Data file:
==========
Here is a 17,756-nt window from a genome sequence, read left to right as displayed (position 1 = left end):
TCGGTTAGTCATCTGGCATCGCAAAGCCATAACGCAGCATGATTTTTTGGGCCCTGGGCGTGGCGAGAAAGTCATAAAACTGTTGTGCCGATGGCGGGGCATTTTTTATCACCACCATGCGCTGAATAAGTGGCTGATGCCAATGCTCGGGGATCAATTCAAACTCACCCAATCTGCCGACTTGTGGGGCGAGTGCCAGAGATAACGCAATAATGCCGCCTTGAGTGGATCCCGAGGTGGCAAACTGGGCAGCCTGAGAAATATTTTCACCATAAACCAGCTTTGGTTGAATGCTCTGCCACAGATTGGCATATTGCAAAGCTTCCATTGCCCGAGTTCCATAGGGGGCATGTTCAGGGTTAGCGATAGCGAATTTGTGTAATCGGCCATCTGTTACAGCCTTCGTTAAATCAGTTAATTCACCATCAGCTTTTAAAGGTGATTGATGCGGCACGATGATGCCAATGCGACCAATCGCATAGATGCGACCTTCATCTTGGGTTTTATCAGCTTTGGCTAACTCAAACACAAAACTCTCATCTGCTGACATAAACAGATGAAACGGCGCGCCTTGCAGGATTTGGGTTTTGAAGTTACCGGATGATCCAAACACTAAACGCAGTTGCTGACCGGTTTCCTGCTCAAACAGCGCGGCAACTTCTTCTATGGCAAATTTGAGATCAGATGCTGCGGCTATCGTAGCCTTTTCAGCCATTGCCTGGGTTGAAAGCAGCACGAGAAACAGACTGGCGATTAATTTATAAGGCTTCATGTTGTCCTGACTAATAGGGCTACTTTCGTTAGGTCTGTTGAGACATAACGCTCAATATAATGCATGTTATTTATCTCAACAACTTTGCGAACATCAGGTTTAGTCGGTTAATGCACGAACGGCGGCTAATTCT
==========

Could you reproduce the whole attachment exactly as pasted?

Here is a 17,756-nt window from a genome sequence, read left to right as displayed (position 1 = left end):
TCGGTTAGTCATCTGGCATCGCAAAGCCATAACGCAGCATGATTTTTTGGGCCCTGGGCGTGGCGAGAAAGTCATAAAACTGTTGTGCCGATGGCGGGGCATTTTTTATCACCACCATGCGCTGAATAAGTGGCTGATGCCAATGCTCGGGGATCAATTCAAACTCACCCAATCTGCCGACTTGTGGGGCGAGTGCCAGAGATAACGCAATAATGCCGCCTTGAGTGGATCCCGAGGTGGCAAACTGGGCAGCCTGAGAAATATTTTCACCATAAACCAGCTTTGGTTGAATGCTCTGCCACAGATTGGCATATTGCAAAGCTTCCATTGCCCGAGTTCCATAGGGGGCATGTTCAGGGTTAGCGATAGCGAATTTGTGTAATCGGCCATCTGTTACAGCCTTCGTTAAATCAGTTAATTCACCATCAGCTTTTAAAGGTGATTGATGCGGCACGATGATGCCAATGCGACCAATCGCATAGATGCGACCTTCATCTTGGGTTTTATCAGCTTTGGCTAACTCAAACACAAAACTCTCATCTGCTGACATAAACAGATGAAACGGCGCGCCTTGCAGGATTTGGGTTTTGAAGTTACCGGATGATCCAAACACTAAACGCAGTTGCTGACCGGTTTCCTGCTCAAACAGCGCGGCAACTTCTTCTATGGCAAATTTGAGATCAGATGCTGCGGCTATCGTAGCCTTTTCAGCCATTGCCTGGGTTGAAAGCAGCACGAGAAACAGACTGGCGATTAATTTATAAGGCTTCATGTTGTCCTGACTAATAGGGCTACTTTCGTTAGGTCTGTTGAGACATAACGCTCAATATAATGCATGTTATTTATCTCAACAACTTTGCGAACATCAGGTTTAGTCGGTTAATGCACGAACGGCGGCTAATTCT